APAC ripe for network-as-a-service

SINGAPORE–Companies worldwide are either over- or under-investing in network infrastructure, and the problem is especially pronounced in the Asia-Pacific region where networking needs are growing fast, said a Brocade executive who added a subscription-based model can address the issue.

In a Thursday briefing, K. P. Unnikrishnan, Brocade’s director of marketing for the Asia-Pacific region, said organizations’ current network acquisition patterns are not aligned with network demands. He explained that network infrastructure needs are difficult to predict and companies often end up over-investing in network which leads to under-utilization.

However, when user demand grows faster than the predicted rate, companies are left scrambling to purchase more network infrastructure, he noted.

For companies in the region, the need for network capacity is going up, he said, noting that a company’s networking needs can change overnight.

The company’s new Brocade Network Subscription (BNS) aims to solve this problem for organizations, he said, adding that a pay-per-use model is more aligned with network usage. It is targeted at managed service providers, government agencies, large enterprises and cloud or hosting providers.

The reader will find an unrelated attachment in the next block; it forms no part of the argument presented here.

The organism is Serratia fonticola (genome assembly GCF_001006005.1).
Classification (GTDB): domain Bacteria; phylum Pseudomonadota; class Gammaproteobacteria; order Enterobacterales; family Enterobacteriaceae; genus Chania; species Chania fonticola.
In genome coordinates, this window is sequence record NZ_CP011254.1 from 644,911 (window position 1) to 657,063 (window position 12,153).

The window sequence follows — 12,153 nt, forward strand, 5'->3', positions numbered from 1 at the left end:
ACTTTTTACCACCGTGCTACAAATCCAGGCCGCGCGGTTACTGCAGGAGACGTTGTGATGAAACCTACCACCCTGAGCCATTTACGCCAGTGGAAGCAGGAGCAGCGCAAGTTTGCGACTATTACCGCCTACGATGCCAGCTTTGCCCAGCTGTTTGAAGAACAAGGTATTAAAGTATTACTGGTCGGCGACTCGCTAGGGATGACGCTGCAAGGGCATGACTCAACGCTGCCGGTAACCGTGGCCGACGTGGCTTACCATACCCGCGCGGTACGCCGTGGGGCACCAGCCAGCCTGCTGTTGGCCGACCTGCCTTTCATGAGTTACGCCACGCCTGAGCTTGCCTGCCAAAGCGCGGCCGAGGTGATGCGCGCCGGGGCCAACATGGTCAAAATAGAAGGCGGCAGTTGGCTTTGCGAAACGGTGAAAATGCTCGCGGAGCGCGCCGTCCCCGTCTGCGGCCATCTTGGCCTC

Elaborating, Unnikrishnan said BNS allows companies to pay for networking capacity on a monthly basis, and increase or decrease the network capacity based on their needs. This frees up the customers’ capital expenditure (Capex) as they would not need to purchase equipment and the monthly subscription can be considered as an operational expenditure (Opex), he noted.

As part of the service, Brocade with the help of its channel partners will work out customers’ networking requirements, supply the equipment and provide the relevant support, he added.

APAC open to utility model
According to Unnikrishnan, the subscription-based approach is attractive to the region due to a mindset shift in organizations based here. A decade ago, a company would have preferred investing in on-premise network infrastructure; however, in the last five to six years, enterprises have warmed up to a utility model.

That said, Unnikrishnan noted that there remains challenges in pushing such a model. The main one is educating customers of the benefits of network-as-a-service, as some might think it “sounds too good to be true”, he said.

However, the executive expressed optimism that the subscription-model for network infrastructure will take off as software-as-a-service did. He noted that in the past, businesses dismissed hosting services but they now realize that such a service allows them to “not worry about what’s behind the curtains”.

Announced this week at VMworld 2011, BNS is already available in the United States and Hong Kong and will launch in the region in the next couple of weeks, said Unnikrishnan.

BNS customers, he added, need to commit at least US$500,000 with capacity upgrades starting from US$20,000. Users also have to observe a 60-day notice period to upgrade or downgrade their capacity as well as to terminate the service.